Following up the undisputed best album of your career must be an unenviable task. There was no way that Oranges & Lemons was ever going to be a match for Skylarking, Desire was no Blood on the Tracks, i, as brilliant as it is, will always suffer in comparison to 69 Love Songs, Guerrilla would always reside in the shadow of the superior Radiator and Hawks & Doves never had a chance of matching Rust Never Sleeps. Jethro Tull almost managed to follow up Thick as a Brick with what would have been the greatest double album of the 70s, but those sessions were shelved and we got the interesting and difficult A Passion Play instead.
Imagine how daunted Sparks must have felt as they attempted to follow up the staggeringly brilliant Hello Young Lovers, particularly as they had reached their peak long after even the most optimistic of professional critics had written them off as electro-pop curiosities who dated back to the glam-rock movement. Hello Young Lovers was the album that underlined the fact that there was no one, not even Bowie, could remain so compelling so far into a multi-decade career.
It should be stated straight off the bat that Exotic Creatures of the Deep isn’t as good as Hello Young Lovers. Precious few albums are and its failure to match its predecessor’s dynamic and flow is no indication that it is a bad album. It isn’t. It’s superb actually. Infact it takes the same raw material that Hello Young Lovers was forged from and tries its best to mould it into a great pop album, or at least a pop album by Sparks. It works too. After the luxuriant “Intro”, “Good Morning” is a great way to kick off an album of accessible tunes and pretty much paves the way for what’s coming – an album chock full of beat and string-heavy thinking-persons pop tunes.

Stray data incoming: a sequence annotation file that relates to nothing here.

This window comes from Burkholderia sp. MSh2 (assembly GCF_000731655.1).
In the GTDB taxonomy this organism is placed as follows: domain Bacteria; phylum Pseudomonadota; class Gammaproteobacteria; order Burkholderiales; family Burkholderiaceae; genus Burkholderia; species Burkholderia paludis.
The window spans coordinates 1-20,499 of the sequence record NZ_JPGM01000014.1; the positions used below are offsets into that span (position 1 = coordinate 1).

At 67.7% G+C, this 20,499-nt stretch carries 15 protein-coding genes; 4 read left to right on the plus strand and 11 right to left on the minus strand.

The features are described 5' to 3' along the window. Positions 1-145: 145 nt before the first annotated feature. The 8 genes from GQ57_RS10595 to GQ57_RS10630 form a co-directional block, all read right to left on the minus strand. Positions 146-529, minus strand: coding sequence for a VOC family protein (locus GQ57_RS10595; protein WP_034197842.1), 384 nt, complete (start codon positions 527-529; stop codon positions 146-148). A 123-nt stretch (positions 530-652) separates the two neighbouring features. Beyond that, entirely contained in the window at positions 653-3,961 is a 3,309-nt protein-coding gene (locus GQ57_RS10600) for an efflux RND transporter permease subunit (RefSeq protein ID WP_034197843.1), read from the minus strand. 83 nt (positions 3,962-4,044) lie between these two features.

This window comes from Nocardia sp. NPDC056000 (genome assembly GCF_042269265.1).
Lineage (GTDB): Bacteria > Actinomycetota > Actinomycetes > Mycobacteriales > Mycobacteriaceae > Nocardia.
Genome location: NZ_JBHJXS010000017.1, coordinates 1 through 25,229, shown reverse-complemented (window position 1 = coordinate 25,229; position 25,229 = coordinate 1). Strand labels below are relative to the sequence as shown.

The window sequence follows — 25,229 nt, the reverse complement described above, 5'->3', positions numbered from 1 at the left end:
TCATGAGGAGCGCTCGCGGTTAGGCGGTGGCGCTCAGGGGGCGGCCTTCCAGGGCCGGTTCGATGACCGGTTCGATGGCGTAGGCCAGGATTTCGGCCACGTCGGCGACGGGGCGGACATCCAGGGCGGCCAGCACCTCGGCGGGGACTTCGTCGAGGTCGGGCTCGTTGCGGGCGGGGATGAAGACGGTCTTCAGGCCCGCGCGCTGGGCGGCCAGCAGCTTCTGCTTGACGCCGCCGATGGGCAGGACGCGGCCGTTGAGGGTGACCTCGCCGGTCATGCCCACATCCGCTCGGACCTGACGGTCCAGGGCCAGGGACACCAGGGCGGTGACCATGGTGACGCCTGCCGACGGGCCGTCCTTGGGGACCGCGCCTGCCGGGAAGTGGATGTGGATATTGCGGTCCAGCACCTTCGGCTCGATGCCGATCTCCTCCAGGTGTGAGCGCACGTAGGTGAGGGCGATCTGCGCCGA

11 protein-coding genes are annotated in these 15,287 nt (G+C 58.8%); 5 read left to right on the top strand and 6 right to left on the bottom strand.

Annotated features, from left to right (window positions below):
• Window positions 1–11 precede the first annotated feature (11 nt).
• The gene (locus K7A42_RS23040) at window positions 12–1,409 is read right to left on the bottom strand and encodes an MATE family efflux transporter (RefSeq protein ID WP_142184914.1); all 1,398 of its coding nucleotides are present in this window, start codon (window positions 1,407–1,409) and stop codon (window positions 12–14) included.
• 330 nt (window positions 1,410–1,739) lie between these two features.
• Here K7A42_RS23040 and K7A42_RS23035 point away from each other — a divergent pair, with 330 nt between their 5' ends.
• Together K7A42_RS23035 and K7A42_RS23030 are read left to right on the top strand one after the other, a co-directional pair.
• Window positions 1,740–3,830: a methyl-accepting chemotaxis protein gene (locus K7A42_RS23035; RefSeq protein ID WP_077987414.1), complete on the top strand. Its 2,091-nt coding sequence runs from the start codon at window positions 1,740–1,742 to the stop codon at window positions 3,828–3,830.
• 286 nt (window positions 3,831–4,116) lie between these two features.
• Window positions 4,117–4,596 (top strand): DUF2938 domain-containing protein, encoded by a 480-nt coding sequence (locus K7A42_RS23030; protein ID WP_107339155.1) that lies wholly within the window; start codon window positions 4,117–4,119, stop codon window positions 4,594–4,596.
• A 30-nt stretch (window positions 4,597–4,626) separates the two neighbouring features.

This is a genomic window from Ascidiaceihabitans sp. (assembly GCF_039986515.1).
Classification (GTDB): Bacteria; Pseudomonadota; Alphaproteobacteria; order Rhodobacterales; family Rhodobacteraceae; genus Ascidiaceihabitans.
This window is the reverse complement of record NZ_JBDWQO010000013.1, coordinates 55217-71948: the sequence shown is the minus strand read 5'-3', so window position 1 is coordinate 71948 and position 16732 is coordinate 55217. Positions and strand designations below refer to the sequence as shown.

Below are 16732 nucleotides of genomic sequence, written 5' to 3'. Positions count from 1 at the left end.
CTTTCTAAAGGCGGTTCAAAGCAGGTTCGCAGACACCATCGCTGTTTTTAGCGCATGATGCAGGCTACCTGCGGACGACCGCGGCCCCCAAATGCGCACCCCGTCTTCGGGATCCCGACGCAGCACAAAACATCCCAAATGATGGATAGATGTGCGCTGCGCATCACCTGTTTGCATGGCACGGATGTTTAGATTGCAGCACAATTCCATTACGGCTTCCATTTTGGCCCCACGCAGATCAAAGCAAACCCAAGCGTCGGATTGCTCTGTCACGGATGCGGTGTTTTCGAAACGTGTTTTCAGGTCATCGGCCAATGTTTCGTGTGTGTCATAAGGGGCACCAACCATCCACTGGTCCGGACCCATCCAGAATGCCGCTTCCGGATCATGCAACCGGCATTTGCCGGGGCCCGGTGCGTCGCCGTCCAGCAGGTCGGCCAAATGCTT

When you have an album with titles like “She Got Me Pregnant”, “This is the Renaissance” and “Let the Monkey Drive”, you automatically assume it’s going to be full of weak jokes where the song titles are far superior to the songs themselves. In the case of Exotic Creatures of the Deep, you really couldn’t be more wrong. The whole album is a reminder of what a brilliant pop act Sparks have always been, even during the periods of their career where they seem to have fallen off the taste-makers’ radar. It’s an album where “I Can’t Believe You Would Fall for All the Crap in This Song” isn’t even the best song on it (and it is an utterly, utterly, brilliant song). The best song is in fact “Lighten Up Morrissey”, which in all its choral and gonzo-guitar glory is not only the best song of Sparks career, but may very well be the greatest pop song of all time (and certainly the best song which has any relation to Morrissey) and contains the killer line “If Morrissey weren’t so Morrissey-esque, she would overlook all my flaws”. Ladies and Gentlemen, if this is not genius, may I ask you, what is? All of this and the video for it’s pretty good too.
After this peak of gargantuan brilliance, it’s difficult for Exotic Creatures of the Deep to keep up the standard, but “Photoshop”, with it’s tale of a former lover erasing all evidence that you were ever emotionally involved, makes a herculean effort to do so. Sadly the album fizzles out with “Likeable”, one of the album’s lesser tunes and leaving you with the lasting impression that although this is a great album, it just falls short of the jaw-dropping brilliance of Hello Young Lovers. That’s no crime.